The foregoing examples of the general art and limitations related thereto are intended to be illustrative and not exclusive. Other limitations of the related art will become apparent to those of skill in the art upon a reading of the specification and a study of the drawings.
The following embodiments and aspects thereof are described and illustrated in conjunction with systems, tools and methods which are meant to be exemplary and illustrative, not limiting in scope. In various embodiments, one or more of the above-described problems have been reduced or eliminated, while other embodiments are directed to other improvements.
The invention is directed to a safety shield for use in association with rotary drilling rigs comprising: (a) a first protective shield; (b) a second protective shield associated with the first shield; (c) a first leg assembly connected to the exterior of the first shield; (d) a second leg assembly secured to the exterior of the second shield; and (e) a securing mechanism for securing the first shield to the second shield.
The first protective shield and the second protective shield can be formed in the shape of hollow conical half shells, which when placed together form a hollow truncated cone. The first protective shield and the second protective shield can be hinged together.
The first and second leg assemblies can be extendible. The first leg assembly and the second leg assembly can be secured to the exterior of the first and second half shells by a series of mounts.
The safety shield can include a pair of leg assemblies secured to the exterior of the first shell and a pair of leg assemblies secured to the exterior of the second shell. The safety shield can include a handle mounted on the exterior of the first shell and a handle mounted on the exterior of the second shell.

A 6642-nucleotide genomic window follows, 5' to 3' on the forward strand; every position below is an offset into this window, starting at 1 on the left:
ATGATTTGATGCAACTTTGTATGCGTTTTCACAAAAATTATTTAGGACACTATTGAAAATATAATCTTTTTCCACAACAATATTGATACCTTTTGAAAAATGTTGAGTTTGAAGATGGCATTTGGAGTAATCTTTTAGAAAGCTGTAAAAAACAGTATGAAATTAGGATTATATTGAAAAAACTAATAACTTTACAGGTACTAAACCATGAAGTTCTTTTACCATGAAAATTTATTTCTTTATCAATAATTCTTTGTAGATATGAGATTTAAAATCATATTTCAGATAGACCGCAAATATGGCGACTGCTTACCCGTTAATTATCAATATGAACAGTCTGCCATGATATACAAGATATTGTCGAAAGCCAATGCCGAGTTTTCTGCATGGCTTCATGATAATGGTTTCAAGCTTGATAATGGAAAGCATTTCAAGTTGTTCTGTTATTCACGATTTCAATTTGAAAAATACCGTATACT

The first and second leg assemblies can be formed of an outer component and an inner second component which can be moved relative to the outer component. The outer component can have a slot therein and the inner component can have a handle which can protrude through the slot and enable the inner component to be moved in the slot relative to the outer component. The handle can be locked into position in the outer component. The outer component can have a lock slot therein in which the handle of the inner component can be locked.
In addition to the exemplary aspects and embodiments described above, further aspects and embodiments will become apparent by reference to the drawings and by study of the following detailed descriptions.
Exemplary embodiments are illustrated in referenced figures of the drawings. It is intended that the embodiments and figures disclosed herein are to be considered illustrative rather than restrictive.
Throughout the following description specific details are set forth in order to provide a more thorough understanding to persons skilled in the art. However, well known elements may not have been shown or described in detail to avoid unnecessarily obscuring the disclosure. Accordingly, the description and drawings are to be regarded in an illustrative, rather than a restrictive, sense.
The device safety shield, according to the invention has a two part conical clam-shell construction and with adjustable length legs is adapted to be readily installed on the ground around the rotating drill stem below the floor of the oil well drilling rig. The shield provides a protective cover around the drill stem and ancillary drilling equipment and prevents a drilling rig worker (roughneck), when he goes below the drilling rig platform, from being injured by inadvertently stepping into the annular hole around the rotating drill stem, as obscured by the drilling mud, and contacting the rotating drill stem or contacting the drill stem with a shovel or other instrument and getting injured. The shield, particularly with an optional top screen, can prevent objects from falling down the drill hole, thereby avoiding an expensive “fishing” operation.
As seen in